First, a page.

Review: ‘Generations Shattered’ #1 Is A Blockbuster Trip Through DC Comics’ Greatest Hits
by Olly MacNamee
Another threat targets the DCU, but even if you may be feeling “Crisis’ fatigue by now, no true DC Comics fan will want to miss this spectacular star-studded issue. A team is forged from across time and space to take on a long-forgotten threat.
Just when you thought the new-born DCU could catch a break, it would seem it’s already been thrown into another universe shattering threat. This time from time-meddling Lord of Order, Dominus, who first appeared in Action Comics #747 (1998) and was last seen as a captive fo the Phantom Zone courtesy of Superman. That time, he just wanted to take over the world. This time, he’s got his eyes on a bigger prize.
But, what you’ll probably take away from the over-sized Generations Shattered #1 is the sense that you’ve just been on a magical mystery tour through some of DC Comics greatest eras, all hooked onto this over-familiar, over-used story line. But, over-used or not, I loved it.
As a mysterious white “goneness” eats away at various moments in time, space and more, you cannot help bt be reminded of the first universe altering crisis, 1985’s Crisis on Infinite Earths, narratively and visually. Especially as the first big chunk of this special first issue is drawn by one of my favourite DC Comics’ artists, Ivan Reis. Reis, as any DC Comics fan will know, does “epic” almost as well as George Perez himself, and while his artwork is very different (I’ve always considered him this generation’s Neal Adams, but better!), in its own way its equally as marvellous and eye-catching. Even when his distinctive artwork is almost buried by Scott Hanna’s inking, Reis’s art still shines through. But, with the lighter hand of Joe Prado on inking duties at the top of this issue, you’re dragged into the action from the very first page, as Kamandi is plucked for extinction by an aged Booster Gold. You cannot help but be impressed by the jaw-dropping art of his and Prado. But, this whole first issue is made up of some great art. And, Dan Jurgens. An artist intrinsically linked with DC Comics – and Superman – but one who’s limitations are only that more obvious when placed shoulder to shoulder in this book with the likes of Doug Braithwaite, Yanick Paquette and the welcome return of Rags Morales. Although, as a writer, I can’t fault his scripting, alongside Andy Schmidt and Robert Venditti. The three of them have really turned in a sensational storyline.
As for some of the artist included, just like Jurgens (who illustrated Zero Hour: Crisis in Time), many seem to have been carefully hand picked because of their attachment to some of DC Comics bigger stories of the past too. Such as Morales, who drew the controversial Identity Crisis (2004) for DC Comics. It all adds up to a nostalgia soaked book in more than one way. A real treat for DC Comics fans, that’s for sure. But, equally, an enjoyable book for anyone really. Yes it helps if you are steeped in DC lore, but with such a dynamic and fast-paced, high-concept plot and even more dynamic and energetic art, this is an easily accessible read for all.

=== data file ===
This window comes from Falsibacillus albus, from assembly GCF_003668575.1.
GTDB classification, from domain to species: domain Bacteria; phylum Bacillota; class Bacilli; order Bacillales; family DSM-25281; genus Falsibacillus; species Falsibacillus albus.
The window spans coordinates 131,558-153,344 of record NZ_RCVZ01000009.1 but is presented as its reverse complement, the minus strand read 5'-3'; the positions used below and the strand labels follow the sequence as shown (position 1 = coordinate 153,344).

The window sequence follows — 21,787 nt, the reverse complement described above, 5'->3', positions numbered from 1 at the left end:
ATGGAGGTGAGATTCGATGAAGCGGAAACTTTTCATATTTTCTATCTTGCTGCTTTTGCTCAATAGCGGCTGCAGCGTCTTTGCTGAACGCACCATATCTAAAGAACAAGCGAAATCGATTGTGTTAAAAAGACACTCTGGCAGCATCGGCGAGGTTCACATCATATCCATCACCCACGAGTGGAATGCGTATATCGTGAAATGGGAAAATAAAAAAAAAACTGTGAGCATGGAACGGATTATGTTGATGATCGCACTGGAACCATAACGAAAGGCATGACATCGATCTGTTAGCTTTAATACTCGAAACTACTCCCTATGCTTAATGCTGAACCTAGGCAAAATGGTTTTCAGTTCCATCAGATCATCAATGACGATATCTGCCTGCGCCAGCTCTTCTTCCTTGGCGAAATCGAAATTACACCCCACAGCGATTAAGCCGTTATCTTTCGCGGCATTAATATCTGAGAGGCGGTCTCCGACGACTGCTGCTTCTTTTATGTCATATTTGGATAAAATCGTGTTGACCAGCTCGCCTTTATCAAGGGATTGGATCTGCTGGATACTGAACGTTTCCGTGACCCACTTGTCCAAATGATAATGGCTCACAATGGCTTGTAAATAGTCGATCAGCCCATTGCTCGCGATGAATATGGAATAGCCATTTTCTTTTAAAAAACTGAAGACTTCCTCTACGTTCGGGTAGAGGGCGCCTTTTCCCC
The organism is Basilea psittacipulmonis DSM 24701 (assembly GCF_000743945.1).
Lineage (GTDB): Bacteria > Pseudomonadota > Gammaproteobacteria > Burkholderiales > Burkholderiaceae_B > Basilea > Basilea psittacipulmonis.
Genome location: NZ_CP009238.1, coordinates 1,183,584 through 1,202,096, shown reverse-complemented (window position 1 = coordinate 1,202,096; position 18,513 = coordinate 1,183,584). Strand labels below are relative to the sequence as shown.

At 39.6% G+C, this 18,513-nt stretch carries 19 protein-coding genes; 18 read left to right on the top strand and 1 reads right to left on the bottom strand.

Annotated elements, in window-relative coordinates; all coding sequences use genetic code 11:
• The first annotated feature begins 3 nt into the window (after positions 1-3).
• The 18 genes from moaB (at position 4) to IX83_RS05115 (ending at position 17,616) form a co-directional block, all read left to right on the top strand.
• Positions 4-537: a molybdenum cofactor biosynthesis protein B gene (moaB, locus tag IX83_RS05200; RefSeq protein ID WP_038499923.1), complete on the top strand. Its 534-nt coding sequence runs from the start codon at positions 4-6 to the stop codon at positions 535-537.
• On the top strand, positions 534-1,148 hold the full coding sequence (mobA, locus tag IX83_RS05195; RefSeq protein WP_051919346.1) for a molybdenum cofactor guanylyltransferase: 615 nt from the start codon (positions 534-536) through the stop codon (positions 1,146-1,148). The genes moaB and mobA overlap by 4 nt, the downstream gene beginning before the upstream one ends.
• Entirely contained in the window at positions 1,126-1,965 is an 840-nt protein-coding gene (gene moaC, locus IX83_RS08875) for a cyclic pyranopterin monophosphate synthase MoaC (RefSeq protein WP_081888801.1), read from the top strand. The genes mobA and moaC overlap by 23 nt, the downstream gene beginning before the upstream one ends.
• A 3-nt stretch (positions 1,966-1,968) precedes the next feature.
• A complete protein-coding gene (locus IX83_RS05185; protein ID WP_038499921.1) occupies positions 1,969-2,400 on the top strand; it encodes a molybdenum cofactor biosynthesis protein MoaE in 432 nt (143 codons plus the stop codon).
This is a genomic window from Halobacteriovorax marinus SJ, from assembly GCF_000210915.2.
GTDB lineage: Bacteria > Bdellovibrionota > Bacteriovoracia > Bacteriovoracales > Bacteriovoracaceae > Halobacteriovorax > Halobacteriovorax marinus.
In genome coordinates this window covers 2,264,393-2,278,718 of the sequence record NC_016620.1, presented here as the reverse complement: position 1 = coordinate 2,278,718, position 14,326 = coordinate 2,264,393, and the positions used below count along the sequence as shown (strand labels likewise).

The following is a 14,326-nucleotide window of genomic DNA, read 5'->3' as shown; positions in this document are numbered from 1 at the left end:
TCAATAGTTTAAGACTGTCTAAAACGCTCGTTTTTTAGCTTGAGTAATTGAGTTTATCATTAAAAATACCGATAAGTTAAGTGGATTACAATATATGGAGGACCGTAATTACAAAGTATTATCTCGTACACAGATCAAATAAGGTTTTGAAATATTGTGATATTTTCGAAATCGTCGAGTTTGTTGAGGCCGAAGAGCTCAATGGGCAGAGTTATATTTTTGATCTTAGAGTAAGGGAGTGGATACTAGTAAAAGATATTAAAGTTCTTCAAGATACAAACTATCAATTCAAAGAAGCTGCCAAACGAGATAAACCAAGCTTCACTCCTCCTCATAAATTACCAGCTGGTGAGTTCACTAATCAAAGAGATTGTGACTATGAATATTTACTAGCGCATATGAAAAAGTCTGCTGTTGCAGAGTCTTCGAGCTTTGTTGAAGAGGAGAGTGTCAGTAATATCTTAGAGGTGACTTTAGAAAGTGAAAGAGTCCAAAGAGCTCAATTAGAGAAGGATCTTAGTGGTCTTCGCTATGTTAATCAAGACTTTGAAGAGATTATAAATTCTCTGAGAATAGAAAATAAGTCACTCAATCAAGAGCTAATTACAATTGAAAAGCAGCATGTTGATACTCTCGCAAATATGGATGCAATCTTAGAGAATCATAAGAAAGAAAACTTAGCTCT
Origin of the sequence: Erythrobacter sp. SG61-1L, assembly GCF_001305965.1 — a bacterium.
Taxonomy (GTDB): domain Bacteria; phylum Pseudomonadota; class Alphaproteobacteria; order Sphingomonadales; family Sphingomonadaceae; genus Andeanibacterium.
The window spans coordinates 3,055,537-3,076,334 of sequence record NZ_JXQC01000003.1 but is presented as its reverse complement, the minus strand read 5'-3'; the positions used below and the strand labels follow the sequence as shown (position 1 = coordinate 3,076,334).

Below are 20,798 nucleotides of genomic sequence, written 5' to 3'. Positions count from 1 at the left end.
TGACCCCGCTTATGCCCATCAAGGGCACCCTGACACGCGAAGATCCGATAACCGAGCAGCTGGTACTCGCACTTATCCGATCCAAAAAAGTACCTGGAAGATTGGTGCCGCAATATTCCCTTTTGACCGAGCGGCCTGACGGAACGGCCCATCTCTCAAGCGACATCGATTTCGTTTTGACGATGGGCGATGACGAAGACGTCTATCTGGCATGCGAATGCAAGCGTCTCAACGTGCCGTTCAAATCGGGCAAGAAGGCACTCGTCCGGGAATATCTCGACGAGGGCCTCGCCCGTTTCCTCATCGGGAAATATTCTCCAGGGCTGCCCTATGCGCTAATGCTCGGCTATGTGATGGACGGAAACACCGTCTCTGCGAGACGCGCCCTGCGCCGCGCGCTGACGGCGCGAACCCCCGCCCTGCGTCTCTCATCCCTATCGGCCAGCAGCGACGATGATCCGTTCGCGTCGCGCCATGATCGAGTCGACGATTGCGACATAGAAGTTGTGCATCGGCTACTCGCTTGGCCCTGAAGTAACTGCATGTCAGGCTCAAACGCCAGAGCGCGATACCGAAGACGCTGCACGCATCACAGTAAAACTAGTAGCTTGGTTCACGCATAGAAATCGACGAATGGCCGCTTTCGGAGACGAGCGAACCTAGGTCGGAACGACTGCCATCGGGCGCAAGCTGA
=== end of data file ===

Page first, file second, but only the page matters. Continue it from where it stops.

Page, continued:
And, it just keeps on going from there. Building up speed and members from across time, with the likes of Waverider, a Levitz/Giffen pre-Crisis era Legion of Super-Heroes and a 1939 Batman, by the end of this issue not only do we get our cosmic-level antagonist, but we get a group of heroes that represent the best of the DCU, past, present and future. It may be a crisis for our collected heroes, but for readers it’s a joyride of magnificent proportions with some interesting concepts too. A DC Comics’ fans wet dream, in fact, with so many stand out moments it’s hard to keep count. But some you will be blown way by will be the double page spread of the Wolfman/Perez New Teen Titans by Paquette, the Legion of Super-Heroes’ witnessing the outpouring of creatures, monsters and dinosaurs by Fernando Pasarin and Oclair Albert and the revelation of Dominus by Doug Braithwaite.
Oh, and just wait until you get to the final two pages. It’s a very surreal, that’s for sure and wonderfully captures by Mike Perkins in glorious black and white. Why black and white? Well, go pick up an issue and find out for yourself. But, it’s certainly one of the more bizarre and intriguing mysteries you’ll find in any new comic this week.
What with the smash success that is DC Future State and now this, it’s really been an outstanding week for DC Comics as it harkens back to its heritage in this book while looking to forge a new, alternative future. It’s enough to make you giddy with excitement and maybe that’s why I’m giving this 10/10. The third perfect score of the week from this humble reviewer.
Generations Shattered #1 is out now from DC Comics